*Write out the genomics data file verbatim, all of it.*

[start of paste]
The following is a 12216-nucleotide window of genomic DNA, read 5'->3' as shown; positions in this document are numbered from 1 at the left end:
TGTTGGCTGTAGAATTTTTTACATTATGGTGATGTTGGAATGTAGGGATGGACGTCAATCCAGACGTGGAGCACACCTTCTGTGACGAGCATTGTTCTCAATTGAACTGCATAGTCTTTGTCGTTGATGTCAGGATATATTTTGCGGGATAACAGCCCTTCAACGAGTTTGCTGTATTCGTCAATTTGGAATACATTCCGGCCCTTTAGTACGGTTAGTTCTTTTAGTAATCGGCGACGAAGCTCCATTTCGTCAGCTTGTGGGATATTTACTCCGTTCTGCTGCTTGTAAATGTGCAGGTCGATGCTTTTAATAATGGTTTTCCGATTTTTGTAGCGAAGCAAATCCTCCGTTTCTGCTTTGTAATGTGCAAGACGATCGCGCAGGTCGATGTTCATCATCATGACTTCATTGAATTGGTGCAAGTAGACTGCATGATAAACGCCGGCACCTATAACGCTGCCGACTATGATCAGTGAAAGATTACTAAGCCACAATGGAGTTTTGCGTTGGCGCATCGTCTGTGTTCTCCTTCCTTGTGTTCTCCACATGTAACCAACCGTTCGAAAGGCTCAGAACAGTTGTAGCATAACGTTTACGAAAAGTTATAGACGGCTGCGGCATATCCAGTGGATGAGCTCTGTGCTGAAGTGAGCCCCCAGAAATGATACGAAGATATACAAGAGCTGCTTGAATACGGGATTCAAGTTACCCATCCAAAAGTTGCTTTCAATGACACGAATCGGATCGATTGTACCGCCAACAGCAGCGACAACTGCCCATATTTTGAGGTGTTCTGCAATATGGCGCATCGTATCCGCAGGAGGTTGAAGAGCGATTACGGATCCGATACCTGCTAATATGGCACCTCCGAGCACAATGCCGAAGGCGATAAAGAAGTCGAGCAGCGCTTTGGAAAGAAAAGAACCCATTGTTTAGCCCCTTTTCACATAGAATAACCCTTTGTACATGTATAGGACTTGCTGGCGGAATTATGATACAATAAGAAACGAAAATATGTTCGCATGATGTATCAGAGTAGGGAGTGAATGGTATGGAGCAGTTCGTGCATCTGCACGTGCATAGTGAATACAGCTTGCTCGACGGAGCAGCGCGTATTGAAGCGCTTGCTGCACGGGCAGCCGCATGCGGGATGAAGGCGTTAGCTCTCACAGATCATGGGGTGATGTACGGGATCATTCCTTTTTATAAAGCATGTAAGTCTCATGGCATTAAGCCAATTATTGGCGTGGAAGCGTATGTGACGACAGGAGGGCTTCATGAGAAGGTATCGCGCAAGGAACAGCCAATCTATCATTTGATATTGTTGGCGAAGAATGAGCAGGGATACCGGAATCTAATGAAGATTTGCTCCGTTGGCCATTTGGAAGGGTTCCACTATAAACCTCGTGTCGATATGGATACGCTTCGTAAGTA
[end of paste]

The following is a 12216-nucleotide window of genomic DNA, read 5'->3' as shown; positions in this document are numbered from 1 at the left end:
TGTTGGCTGTAGAATTTTTTACATTATGGTGATGTTGGAATGTAGGGATGGACGTCAATCCAGACGTGGAGCACACCTTCTGTGACGAGCATTGTTCTCAATTGAACTGCATAGTCTTTGTCGTTGATGTCAGGATATATTTTGCGGGATAACAGCCCTTCAACGAGTTTGCTGTATTCGTCAATTTGGAATACATTCCGGCCCTTTAGTACGGTTAGTTCTTTTAGTAATCGGCGACGAAGCTCCATTTCGTCAGCTTGTGGGATATTTACTCCGTTCTGCTGCTTGTAAATGTGCAGGTCGATGCTTTTAATAATGGTTTTCCGATTTTTGTAGCGAAGCAAATCCTCCGTTTCTGCTTTGTAATGTGCAAGACGATCGCGCAGGTCGATGTTCATCATCATGACTTCATTGAATTGGTGCAAGTAGACTGCATGATAAACGCCGGCACCTATAACGCTGCCGACTATGATCAGTGAAAGATTACTAAGCCACAATGGAGTTTTGCGTTGGCGCATCGTCTGTGTTCTCCTTCCTTGTGTTCTCCACATGTAACCAACCGTTCGAAAGGCTCAGAACAGTTGTAGCATAACGTTTACGAAAAGTTATAGACGGCTGCGGCATATCCAGTGGATGAGCTCTGTGCTGAAGTGAGCCCCCAGAAATGATACGAAGATATACAAGAGCTGCTTGAATACGGGATTCAAGTTACCCATCCAAAAGTTGCTTTCAATGACACGAATCGGATCGATTGTACCGCCAACAGCAGCGACAACTGCCCATATTTTGAGGTGTTCTGCAATATGGCGCATCGTATCCGCAGGAGGTTGAAGAGCGATTACGGATCCGATACCTGCTAATATGGCACCTCCGAGCACAATGCCGAAGGCGATAAAGAAGTCGAGCAGCGCTTTGGAAAGAAAAGAACCCATTGTTTAGCCCCTTTTCACATAGAATAACCCTTTGTACATGTATAGGACTTGCTGGCGGAATTATGATACAATAAGAAACGAAAATATGTTCGCATGATGTATCAGAGTAGGGAGTGAATGGTATGGAGCAGTTCGTGCATCTGCACGTGCATAGTGAATACAGCTTGCTCGACGGAGCAGCGCGTATTGAAGCGCTTGCTGCACGGGCAGCCGCATGCGGGATGAAGGCGTTAGCTCTCACAGATCATGGGGTGATGTACGGGATCATTCCTTTTTATAAAGCATGTAAGTCTCATGGCATTAAGCCAATTATTGGCGTGGAAGCGTATGTGACGACAGGAGGGCTTCATGAGAAGGTATCGCGCAAGGAACAGCCAATCTATCATTTGATATTGTTGGCGAAGAATGAGCAGGGATACCGGAATCTAATGAAGATTTGCTCCGTTGGCCATTTGGAAGGGTTCCACTATAAACCTCGTGTCGATATGGATACGCTTCGTAAGTA